Teacher faces six days of unpaid suspension for refusing to comply with mask mandate

Katelyn Waltemyer
Jackson Newspapers
Worley stood in front of the board Oct.7 arguing that she should not face an unpaid suspension.

RIPLEY  The Jackson County Board of Education unanimously backed Superintendent Blaine Hess’ decision to issue a six-day unpaid suspension of teacher Colleen Worley for not complying with the mask mandate.  

The board ruled at its Sept. 2 meeting that face coverings would be required starting the following Tuesday, Sept. 7. Worley, a fifth-grade teacher at Gilmore Elementary School, then pursued a medical exemption, which took several days to get approval.  She refused to wear a face covering and was suspended from teaching until she got her exemption. 

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Superintendent Hess has the power to suspend a teacher for up to 30 days without consulting the board first, but all suspension cases must be brought before the board where the members will either approve or deny the action. 

The board's attorney, Howard Seufer, presented Hess' argument to the board after Worley elected to have an open hearing.

"I don't believe these facts, or at least most of them are, in any way disputed between the parties," Seufer said. "The question this evening is a big question for [the board], and that is what should be the consequences if any."

According to Seufer's findings, Worley had worn a face mask last school year when it was required but was seen on multiple occasions without it on or pulled down. 

Gilmore Elementary Principal Jenny Knopp issued a memorandum to Worley's file in April last school year after repeatedly finding her without a mask on inside the school while Gov. Justice's mandate was still in effect.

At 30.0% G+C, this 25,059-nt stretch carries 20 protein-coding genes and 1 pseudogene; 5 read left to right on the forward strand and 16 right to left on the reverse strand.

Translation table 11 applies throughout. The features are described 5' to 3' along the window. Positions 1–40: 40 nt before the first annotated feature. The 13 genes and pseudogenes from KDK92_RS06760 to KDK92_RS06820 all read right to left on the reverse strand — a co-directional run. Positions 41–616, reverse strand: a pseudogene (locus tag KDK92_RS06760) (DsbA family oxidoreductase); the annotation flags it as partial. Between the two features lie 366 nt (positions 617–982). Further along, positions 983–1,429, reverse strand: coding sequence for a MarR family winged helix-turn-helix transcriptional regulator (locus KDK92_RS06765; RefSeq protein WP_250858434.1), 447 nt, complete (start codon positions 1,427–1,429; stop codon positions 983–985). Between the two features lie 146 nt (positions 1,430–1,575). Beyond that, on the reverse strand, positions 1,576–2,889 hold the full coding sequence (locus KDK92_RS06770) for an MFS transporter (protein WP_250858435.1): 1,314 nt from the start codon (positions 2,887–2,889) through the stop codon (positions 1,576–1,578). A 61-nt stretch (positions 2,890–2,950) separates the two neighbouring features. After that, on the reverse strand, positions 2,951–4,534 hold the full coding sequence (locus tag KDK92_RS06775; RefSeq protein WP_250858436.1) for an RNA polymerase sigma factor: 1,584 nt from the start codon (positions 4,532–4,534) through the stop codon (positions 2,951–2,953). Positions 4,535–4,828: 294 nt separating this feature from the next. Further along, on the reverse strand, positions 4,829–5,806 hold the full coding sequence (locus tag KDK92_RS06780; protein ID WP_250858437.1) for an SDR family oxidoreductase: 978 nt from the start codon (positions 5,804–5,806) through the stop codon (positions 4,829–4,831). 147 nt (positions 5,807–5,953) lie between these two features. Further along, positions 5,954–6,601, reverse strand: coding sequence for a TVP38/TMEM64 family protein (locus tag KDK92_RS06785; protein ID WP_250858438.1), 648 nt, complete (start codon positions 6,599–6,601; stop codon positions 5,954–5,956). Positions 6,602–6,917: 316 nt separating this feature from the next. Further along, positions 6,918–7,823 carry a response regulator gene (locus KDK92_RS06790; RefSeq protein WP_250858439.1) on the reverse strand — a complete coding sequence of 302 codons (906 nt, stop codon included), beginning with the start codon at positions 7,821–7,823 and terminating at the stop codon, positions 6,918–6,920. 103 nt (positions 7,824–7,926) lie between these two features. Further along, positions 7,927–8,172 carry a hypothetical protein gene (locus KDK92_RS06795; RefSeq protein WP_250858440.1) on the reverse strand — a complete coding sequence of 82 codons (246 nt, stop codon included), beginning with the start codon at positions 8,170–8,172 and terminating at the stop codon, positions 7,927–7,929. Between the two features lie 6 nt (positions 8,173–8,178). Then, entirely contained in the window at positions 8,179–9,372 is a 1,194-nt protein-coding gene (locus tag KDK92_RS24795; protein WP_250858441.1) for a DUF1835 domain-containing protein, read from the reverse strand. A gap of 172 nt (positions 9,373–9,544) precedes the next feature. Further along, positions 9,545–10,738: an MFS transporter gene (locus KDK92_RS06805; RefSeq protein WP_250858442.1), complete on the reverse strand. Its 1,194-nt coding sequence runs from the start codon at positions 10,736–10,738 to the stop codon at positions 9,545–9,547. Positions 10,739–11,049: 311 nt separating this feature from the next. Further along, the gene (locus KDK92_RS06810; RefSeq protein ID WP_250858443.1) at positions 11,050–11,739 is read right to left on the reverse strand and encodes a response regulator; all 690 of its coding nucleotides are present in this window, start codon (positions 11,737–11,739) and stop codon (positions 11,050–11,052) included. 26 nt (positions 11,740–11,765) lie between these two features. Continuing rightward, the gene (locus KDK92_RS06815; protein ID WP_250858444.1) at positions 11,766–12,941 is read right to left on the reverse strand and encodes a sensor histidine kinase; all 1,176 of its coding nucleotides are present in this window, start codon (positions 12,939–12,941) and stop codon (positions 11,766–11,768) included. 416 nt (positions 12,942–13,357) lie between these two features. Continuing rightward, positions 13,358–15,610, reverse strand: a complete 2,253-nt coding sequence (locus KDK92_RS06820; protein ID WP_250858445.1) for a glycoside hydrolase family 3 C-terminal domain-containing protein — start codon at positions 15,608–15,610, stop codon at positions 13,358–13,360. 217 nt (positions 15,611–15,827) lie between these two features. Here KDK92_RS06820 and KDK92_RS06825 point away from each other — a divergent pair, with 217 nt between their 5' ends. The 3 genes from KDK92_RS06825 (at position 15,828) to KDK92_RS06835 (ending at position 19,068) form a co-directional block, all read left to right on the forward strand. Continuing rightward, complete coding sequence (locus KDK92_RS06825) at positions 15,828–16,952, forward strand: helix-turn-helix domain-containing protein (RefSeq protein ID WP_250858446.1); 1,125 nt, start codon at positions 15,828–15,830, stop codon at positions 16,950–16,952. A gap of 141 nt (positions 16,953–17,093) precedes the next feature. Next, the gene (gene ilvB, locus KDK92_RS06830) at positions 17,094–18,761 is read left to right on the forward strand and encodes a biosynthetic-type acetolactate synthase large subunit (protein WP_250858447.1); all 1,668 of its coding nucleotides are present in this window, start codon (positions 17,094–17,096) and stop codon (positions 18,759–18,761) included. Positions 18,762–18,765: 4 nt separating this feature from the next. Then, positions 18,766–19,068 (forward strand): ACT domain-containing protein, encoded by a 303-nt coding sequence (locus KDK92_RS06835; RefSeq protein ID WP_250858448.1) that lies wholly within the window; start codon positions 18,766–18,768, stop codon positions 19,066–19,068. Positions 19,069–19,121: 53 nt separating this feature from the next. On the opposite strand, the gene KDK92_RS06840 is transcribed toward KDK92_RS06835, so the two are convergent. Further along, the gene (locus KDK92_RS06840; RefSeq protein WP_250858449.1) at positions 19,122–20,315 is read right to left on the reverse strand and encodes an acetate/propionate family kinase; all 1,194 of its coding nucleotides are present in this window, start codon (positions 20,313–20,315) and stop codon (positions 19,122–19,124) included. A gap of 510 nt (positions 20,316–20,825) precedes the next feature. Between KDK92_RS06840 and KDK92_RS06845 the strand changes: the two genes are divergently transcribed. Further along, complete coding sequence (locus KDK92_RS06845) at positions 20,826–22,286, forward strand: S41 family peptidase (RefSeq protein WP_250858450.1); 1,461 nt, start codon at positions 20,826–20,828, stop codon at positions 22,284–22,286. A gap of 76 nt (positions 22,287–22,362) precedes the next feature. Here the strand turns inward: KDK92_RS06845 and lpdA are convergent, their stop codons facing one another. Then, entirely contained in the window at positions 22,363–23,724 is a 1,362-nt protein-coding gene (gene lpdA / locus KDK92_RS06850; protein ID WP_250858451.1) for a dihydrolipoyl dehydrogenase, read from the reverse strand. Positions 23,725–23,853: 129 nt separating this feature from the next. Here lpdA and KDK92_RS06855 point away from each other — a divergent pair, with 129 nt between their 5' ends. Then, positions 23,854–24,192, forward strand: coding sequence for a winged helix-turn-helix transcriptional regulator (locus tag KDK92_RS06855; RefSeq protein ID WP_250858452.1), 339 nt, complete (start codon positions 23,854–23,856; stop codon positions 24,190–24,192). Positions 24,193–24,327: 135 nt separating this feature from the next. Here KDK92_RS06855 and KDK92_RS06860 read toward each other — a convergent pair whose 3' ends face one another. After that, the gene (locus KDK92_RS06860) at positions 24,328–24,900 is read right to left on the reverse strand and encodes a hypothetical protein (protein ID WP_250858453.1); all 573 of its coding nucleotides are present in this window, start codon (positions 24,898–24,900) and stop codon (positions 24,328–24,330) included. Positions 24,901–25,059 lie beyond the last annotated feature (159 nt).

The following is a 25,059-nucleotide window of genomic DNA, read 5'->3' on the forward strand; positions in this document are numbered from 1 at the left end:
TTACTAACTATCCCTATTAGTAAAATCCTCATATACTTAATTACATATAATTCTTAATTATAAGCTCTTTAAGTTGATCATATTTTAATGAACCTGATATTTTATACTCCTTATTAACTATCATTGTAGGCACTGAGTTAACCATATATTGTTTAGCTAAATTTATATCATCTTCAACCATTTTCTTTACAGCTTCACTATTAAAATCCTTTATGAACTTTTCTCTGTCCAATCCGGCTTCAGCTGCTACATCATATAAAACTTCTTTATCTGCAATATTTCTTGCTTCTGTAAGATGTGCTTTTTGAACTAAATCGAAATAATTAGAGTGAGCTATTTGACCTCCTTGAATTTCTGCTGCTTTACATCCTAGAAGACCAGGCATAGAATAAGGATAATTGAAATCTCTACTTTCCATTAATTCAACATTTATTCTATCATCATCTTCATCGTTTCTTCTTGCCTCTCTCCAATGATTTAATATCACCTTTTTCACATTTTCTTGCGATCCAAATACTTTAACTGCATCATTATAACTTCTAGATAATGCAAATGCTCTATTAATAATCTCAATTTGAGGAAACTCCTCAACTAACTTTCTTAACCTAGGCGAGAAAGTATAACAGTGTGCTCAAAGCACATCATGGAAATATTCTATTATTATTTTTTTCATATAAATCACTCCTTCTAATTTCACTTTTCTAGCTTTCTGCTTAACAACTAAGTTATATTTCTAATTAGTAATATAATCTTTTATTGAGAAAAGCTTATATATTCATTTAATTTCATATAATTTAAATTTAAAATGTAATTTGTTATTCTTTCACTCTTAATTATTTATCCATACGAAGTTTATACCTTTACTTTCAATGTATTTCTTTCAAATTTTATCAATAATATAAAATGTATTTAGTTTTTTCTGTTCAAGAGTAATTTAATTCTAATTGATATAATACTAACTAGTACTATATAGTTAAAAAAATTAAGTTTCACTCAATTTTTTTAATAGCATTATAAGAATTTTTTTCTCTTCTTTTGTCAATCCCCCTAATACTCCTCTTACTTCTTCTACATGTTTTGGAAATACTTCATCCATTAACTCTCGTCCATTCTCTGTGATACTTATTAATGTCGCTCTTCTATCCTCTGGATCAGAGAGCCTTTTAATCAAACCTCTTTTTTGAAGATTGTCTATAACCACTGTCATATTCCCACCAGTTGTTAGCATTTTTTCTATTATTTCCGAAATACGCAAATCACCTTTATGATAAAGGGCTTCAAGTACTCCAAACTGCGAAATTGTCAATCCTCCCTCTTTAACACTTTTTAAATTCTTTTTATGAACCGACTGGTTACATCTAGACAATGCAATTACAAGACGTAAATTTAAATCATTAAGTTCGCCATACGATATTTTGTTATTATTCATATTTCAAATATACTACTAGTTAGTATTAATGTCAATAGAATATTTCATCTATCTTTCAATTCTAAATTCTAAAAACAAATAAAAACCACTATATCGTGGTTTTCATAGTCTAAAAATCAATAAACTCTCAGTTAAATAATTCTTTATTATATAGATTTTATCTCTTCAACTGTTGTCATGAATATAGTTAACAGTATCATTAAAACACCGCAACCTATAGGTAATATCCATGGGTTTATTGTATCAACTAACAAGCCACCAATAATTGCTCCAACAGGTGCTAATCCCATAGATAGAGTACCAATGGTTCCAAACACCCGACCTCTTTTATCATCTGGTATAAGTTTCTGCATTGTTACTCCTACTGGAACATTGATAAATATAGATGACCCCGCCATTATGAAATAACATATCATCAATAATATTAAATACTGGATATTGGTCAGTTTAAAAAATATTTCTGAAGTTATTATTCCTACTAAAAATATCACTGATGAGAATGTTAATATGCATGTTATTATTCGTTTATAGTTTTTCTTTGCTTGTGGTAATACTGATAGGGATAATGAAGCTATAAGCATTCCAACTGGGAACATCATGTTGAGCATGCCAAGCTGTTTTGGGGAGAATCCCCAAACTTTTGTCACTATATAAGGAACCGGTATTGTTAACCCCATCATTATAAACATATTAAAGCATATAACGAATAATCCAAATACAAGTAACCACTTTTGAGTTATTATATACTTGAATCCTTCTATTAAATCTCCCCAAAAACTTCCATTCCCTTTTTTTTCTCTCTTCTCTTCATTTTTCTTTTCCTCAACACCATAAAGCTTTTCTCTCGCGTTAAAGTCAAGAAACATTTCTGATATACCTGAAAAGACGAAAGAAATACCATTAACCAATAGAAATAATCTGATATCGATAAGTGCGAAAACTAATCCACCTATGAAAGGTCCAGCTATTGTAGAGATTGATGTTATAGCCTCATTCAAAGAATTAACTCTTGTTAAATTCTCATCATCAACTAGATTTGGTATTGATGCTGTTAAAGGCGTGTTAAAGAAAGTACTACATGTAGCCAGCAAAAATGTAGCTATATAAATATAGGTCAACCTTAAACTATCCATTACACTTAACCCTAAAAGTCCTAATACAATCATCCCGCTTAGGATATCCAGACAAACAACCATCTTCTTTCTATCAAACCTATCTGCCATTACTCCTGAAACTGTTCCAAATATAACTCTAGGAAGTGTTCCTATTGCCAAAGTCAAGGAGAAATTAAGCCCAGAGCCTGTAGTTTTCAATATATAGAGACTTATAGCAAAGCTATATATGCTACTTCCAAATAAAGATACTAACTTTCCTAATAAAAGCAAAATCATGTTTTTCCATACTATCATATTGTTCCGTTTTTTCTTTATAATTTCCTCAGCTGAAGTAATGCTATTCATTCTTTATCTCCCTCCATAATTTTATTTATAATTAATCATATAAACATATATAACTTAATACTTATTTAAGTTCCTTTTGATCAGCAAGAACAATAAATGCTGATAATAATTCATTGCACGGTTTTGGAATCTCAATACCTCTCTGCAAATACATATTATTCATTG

During Worley's statement to the board, she equated her mental health concerns of wearing a face mask to having a broken ankle. 

"Mental Illness, anxiety is internal," Worley said. "You can't see the break, the bruising, the swelling, the limping, the hopping, the crawling, but it's all there. Instead of helpful suggestions, I got tattled on, talked about and eventually called to the principal's office for a talking to, which resulted in a reprimanding letter being placed in my file, and no help."

Worley was suspended from Sept. 7 to Sept. 14. Prior to her suspension, she wrote a letter titled "To whom it may concern." 

"This letter serves as official notice that I do not consent to be forced to wear a mask," Seufer read aloud. "I will not fail to take the maximum action permissible under the law against Jackson County Schools, against you personally."

With guidance from the local health department, she returned to the classroom with a face shield. 

She has worn a face shield that rests around her neck since coming back to the classroom. Beyond mental health concerns she said arose from wearing a mask, she explained that some face shields, like the ones with the glasses frame, lead to discomfort due to her skin cancer. 

The Centers for Disease Control posted on April 19 that face shields aren't an adequate substitute for masks in preventing the spread of COVID-19.  

During his closing statement, attorney Seufer argued the school gave ample warning about the mandate, and provided masks and shields for everyone in the schools. 

After the board deliberated on its decision, the public was welcomed back in to witness the board member's votes all voted to uphold Hess' motion. President Jim Frazier said it came down to one factor. 

"We have a policy in place," Frazier said. "You deliberately didn't follow the policy, and we cannot let that happen."

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— Katelyn Waltemyer (she/her) is the General Assignment and Enterprise Reporter for Jackson Newspapers in Jackson County, West Virginia. Have a news tip on local government or education? Or a good feature? You can reach Katelyn at kwaltemyer@jacksonnewspapers.com. Follow her on Twitter @Kate_Waltemyer.